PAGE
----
Descriptive Gazetteer Entry for HELIER (ST.)

HELIER (ST.), a town and a parish in Jersey. The town is the capital of Jersey; took its name from a recluse, who lived at the Herimtage rock in its vicinity; and stands on the E side of St. Aubin bay, opposite to St. Aubin, 4½ miles WSW of the eastern extremity of the island at Mont Orgueil castle, and 8½ SE of the northwestern extremity at Cape Grosnez. Regular steam boat communication is maintained with it from Littlehampton, Southampton, and Weymouth in England, and from St. Malo in France. Its situation is very pleasant, with an open prospect to the sea, with meadows and hills to the north, and with a copious stream running through from the hills. The old and principal streets are very narrow; but they have recently been improved, both by the reconstruction of houses and by the widening of thoroughfares. A spacious, well built, handsome open space, flagged with smooth stone, is in the centre; bears the name of the Royal square; was formerly used for the markets; and has, on a granite pedestal, a gilt statue intended to represent George II. High street and Queen street, leading off from the square, contain excellent shops; and Grosvenor terrace and the Crescent, beyond Queen street, are inhabited chiefly by the English. The Royal Courthouse, in the Royal square, was built in 1647; is the place in which the supreme courts of the island hold their sittings; and was considerably improved and enlarged in 1865-6. The public library, in Library Place, near the royal square, was founded in 1736; and contains many valuable works, especially in theology and ecclesiastical history. Victoria college, the outskirts of the town, was erected in 1852, in commemoration of a visit of the Queen to Jersey; is a handsome edifice, with terraced walks and charming views; and affords the highest education in the Island. The hospital, at the W end of the town, is a large mass of buildings, with an extensive garden in front; serves as an infirmary and a poor house for all the island, and as a temporary refuge; and till 1866, when a separate asylum was formed, served also for. lunatics. The public prison was built at a cost of £19, 000; and contains 12 cells for criminals, and 6 rooms for debtors. The general market, in Halkett place, has classified arrangements for different kinds of produce; and fish and foreign markets, and cattle and vegetable markets, are near it in neighbouring streets. The old theatre was burnt down in 1863, and a new one has been opened. The parade is a fine park, formed from an extensive common; and a second park was formed in 1866. Prince Albert pier forms a handsome and healthy promenade; and was designed, but ineffectually, to be a landing place for steamers at all states of the tide. The harbour, docks, and quays are spacious. Fort Regent, overlooking the harbour, was constructed in 1806 and following years, at a cost of £800, 000; forms a great mass of building, rising high above the town, and commanding a view of large part of the island; and has a bomb proof magazine, capable of containing 5, 000 barrels of gunpowder. Another fort, noticed in our article ELIZABETH CASTLE, is on the E side of the bay. Delightful sands, with bathing machines, and with all sorts of baths, are on the beach. The parish church, near the Royal square, dates from 1341; is an imposing edifice; and was restored and enlarged in 1866. St. Simon's church is an elegant structure of 1866. A French Independent chapel, an English Independent one, and the Scotch Free church, are recent and handsome. There are six other churches and a good many chapels. There are five national schools, a British and foreign school, and numerous benevolent institutions. There are also a head post office, ‡ five postoffice pillar boxes, seven banking offices, and several good hotels. Markets are held on Wednesday and Saturday; ship building and iron founding are carried on; and a commerce, coastwise and to Newfoundland, employs nearly 10, 000 tons of shipping. The parish includes also the village of Ville-es-Nouax, and comprises 2, 125 acres. Pop. in 1851, 29, 644; in 1861, 29, 528. Houses, 4, 188. The head living is a rectory, united with the chapelries of St. Mark, St. Andrew, and St. Simon, in the diocese of Winchester. Value, £500.* Patron, the Crown. All Saints, St. Paul, and St. James, are separate chapelries. Value of the first, £120; of each of the two others, £200. Patron of the first, the Rector of St. Helier; of each of the two others, Proprietors. See JERSEY.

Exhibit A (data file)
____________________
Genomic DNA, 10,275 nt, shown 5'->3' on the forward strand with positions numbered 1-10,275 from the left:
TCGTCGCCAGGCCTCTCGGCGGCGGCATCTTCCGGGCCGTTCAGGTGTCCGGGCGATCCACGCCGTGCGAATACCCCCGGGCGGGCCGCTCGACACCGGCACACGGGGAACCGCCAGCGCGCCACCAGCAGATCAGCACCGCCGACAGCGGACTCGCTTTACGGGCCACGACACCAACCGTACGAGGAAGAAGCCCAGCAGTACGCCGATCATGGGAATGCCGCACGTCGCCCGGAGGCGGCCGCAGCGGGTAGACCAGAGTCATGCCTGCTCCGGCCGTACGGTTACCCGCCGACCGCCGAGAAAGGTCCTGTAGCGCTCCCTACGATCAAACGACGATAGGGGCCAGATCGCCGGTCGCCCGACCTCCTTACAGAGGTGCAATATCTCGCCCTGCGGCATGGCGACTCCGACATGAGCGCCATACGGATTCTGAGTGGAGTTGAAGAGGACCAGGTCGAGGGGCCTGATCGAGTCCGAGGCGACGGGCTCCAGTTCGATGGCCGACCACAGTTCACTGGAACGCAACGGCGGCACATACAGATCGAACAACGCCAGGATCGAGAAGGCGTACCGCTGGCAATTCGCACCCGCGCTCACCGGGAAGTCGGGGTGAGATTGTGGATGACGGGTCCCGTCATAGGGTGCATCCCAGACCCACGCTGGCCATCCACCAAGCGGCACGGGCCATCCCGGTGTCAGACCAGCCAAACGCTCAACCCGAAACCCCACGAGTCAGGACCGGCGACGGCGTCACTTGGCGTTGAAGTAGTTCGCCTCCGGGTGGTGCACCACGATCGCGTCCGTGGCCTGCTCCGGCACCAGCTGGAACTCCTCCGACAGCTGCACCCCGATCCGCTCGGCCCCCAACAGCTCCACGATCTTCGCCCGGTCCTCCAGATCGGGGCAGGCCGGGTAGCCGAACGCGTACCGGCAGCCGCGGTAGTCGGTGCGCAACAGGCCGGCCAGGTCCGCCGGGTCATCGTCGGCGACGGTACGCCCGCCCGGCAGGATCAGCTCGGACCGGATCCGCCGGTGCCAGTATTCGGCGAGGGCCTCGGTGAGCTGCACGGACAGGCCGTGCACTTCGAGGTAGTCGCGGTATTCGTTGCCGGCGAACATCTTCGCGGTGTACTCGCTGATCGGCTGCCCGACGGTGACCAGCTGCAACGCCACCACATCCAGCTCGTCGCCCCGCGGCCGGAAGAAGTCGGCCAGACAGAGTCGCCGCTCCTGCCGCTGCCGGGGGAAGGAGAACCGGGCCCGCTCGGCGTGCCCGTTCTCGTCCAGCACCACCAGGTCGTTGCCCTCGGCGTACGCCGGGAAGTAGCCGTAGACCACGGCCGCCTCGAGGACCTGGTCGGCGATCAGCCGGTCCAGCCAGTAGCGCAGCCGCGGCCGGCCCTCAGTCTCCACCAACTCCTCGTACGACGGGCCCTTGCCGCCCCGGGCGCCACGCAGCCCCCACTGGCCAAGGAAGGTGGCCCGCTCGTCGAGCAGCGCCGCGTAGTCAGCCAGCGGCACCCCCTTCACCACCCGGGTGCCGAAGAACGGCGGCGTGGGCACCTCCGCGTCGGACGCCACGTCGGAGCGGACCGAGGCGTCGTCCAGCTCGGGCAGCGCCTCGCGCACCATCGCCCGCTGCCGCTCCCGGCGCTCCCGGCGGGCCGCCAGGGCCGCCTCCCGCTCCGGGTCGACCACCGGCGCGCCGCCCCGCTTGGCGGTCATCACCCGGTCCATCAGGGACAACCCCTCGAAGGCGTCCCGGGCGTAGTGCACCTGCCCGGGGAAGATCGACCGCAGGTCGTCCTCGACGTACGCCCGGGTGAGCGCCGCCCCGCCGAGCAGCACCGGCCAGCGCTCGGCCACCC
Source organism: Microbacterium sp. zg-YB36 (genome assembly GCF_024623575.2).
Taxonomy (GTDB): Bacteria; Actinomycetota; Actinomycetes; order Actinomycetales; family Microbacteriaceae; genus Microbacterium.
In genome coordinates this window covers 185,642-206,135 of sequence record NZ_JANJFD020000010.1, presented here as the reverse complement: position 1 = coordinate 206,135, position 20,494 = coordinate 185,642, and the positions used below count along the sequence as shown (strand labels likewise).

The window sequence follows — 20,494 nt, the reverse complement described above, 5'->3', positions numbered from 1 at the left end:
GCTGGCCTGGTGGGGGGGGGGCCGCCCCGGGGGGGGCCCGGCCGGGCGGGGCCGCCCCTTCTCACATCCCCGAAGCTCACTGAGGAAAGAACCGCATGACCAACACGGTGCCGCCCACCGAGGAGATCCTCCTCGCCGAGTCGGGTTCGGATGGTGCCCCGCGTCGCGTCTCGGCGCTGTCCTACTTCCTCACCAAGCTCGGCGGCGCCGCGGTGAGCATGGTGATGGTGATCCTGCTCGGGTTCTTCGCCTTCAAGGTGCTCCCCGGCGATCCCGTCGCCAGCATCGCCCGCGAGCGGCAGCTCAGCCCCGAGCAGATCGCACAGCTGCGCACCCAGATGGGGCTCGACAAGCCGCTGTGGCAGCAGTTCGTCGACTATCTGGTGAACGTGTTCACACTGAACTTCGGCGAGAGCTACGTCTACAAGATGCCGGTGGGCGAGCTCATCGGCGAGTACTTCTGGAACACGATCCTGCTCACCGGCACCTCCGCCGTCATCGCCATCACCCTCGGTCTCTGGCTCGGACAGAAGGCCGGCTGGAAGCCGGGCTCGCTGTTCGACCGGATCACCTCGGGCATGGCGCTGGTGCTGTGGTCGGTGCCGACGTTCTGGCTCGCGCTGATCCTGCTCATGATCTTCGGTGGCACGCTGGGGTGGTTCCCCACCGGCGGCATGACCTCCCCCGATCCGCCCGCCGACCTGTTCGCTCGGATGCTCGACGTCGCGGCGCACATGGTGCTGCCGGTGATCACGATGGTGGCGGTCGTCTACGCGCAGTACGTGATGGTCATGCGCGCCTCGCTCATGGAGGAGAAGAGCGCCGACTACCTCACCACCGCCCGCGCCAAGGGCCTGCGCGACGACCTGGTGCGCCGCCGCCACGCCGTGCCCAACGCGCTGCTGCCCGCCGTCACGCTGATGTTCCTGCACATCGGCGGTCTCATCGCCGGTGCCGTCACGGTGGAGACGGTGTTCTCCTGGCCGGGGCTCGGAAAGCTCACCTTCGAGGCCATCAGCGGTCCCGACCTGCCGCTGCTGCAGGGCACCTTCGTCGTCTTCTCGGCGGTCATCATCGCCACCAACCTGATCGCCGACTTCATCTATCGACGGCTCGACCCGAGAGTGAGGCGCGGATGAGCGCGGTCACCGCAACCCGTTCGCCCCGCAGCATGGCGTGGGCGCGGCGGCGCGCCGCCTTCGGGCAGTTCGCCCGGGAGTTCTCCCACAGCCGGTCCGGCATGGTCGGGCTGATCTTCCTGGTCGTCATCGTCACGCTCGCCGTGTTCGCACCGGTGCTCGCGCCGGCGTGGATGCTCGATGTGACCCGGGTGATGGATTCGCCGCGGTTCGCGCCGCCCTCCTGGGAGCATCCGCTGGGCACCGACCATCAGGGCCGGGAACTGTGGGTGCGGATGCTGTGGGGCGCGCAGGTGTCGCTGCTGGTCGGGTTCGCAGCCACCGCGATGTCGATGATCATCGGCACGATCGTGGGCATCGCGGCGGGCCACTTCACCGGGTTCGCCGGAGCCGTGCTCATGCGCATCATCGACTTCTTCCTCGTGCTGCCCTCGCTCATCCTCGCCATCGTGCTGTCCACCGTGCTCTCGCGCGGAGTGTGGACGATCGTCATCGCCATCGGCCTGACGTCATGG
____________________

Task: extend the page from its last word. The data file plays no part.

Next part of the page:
(John Marius Wilson, Imperial Gazetteer of England and Wales (1870-72))

Linked entities:
Feature Description: "a town and a parish"   (ADL Feature Type: "cities")
Administrative units: Jersey CrProt
Place names: HELIER ST     |     ROYAL SQUARE     |     ST HELIER

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